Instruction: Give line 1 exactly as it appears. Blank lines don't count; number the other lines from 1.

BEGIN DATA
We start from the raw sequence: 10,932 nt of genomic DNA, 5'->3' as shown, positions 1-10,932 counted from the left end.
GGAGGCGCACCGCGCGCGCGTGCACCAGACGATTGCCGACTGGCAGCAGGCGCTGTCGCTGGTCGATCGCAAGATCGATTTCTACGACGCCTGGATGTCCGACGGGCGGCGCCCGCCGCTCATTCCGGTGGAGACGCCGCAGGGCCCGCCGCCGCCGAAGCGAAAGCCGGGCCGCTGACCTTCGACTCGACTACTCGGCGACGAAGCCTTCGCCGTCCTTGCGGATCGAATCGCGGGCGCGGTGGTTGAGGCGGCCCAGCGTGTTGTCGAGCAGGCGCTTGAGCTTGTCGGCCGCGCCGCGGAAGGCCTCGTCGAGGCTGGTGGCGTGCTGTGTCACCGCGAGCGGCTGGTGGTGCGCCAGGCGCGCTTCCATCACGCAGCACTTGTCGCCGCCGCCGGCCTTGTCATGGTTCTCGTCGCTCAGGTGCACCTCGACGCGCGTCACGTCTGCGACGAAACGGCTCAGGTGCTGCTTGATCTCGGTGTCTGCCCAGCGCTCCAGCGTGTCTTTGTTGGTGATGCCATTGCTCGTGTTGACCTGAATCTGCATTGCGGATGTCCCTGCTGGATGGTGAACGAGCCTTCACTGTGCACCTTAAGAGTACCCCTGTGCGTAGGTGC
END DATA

We start from the raw sequence: 10,932 nt of genomic DNA, 5'->3' as shown, positions 1-10,932 counted from the left end.